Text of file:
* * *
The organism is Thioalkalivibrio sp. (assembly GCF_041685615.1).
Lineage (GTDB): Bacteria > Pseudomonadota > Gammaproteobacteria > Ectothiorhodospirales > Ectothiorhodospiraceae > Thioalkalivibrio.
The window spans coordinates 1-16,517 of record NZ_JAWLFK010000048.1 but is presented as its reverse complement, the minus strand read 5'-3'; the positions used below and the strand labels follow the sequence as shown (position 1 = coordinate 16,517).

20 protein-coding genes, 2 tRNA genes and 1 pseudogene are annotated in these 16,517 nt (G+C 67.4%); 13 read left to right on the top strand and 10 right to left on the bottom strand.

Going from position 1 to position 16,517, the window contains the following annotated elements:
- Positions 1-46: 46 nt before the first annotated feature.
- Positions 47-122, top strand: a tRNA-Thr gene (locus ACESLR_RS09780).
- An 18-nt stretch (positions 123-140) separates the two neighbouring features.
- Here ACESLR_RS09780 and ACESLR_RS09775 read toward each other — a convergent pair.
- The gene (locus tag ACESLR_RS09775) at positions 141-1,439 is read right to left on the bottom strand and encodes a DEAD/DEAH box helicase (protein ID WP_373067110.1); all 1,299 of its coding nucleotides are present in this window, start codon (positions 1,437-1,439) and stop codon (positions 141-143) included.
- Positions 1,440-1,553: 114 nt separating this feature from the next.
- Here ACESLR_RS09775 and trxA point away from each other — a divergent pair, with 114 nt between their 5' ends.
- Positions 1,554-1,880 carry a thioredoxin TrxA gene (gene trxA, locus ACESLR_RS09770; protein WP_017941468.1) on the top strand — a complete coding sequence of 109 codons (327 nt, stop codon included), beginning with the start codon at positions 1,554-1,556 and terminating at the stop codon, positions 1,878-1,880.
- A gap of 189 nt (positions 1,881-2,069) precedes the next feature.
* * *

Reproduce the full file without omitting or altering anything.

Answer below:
The organism is Thioalkalivibrio sp. (assembly GCF_041685615.1).
Lineage (GTDB): Bacteria > Pseudomonadota > Gammaproteobacteria > Ectothiorhodospirales > Ectothiorhodospiraceae > Thioalkalivibrio.
The window spans coordinates 1-16,517 of record NZ_JAWLFK010000048.1 but is presented as its reverse complement, the minus strand read 5'-3'; the positions used below and the strand labels follow the sequence as shown (position 1 = coordinate 16,517).

20 protein-coding genes, 2 tRNA genes and 1 pseudogene are annotated in these 16,517 nt (G+C 67.4%); 13 read left to right on the top strand and 10 right to left on the bottom strand.

Going from position 1 to position 16,517, the window contains the following annotated elements:
- Positions 1-46: 46 nt before the first annotated feature.
- Positions 47-122, top strand: a tRNA-Thr gene (locus ACESLR_RS09780).
- An 18-nt stretch (positions 123-140) separates the two neighbouring features.
- Here ACESLR_RS09780 and ACESLR_RS09775 read toward each other — a convergent pair.
- The gene (locus tag ACESLR_RS09775) at positions 141-1,439 is read right to left on the bottom strand and encodes a DEAD/DEAH box helicase (protein ID WP_373067110.1); all 1,299 of its coding nucleotides are present in this window, start codon (positions 1,437-1,439) and stop codon (positions 141-143) included.
- Positions 1,440-1,553: 114 nt separating this feature from the next.
- Here ACESLR_RS09775 and trxA point away from each other — a divergent pair, with 114 nt between their 5' ends.
- Positions 1,554-1,880 carry a thioredoxin TrxA gene (gene trxA, locus ACESLR_RS09770; protein WP_017941468.1) on the top strand — a complete coding sequence of 109 codons (327 nt, stop codon included), beginning with the start codon at positions 1,554-1,556 and terminating at the stop codon, positions 1,878-1,880.
- A gap of 189 nt (positions 1,881-2,069) precedes the next feature.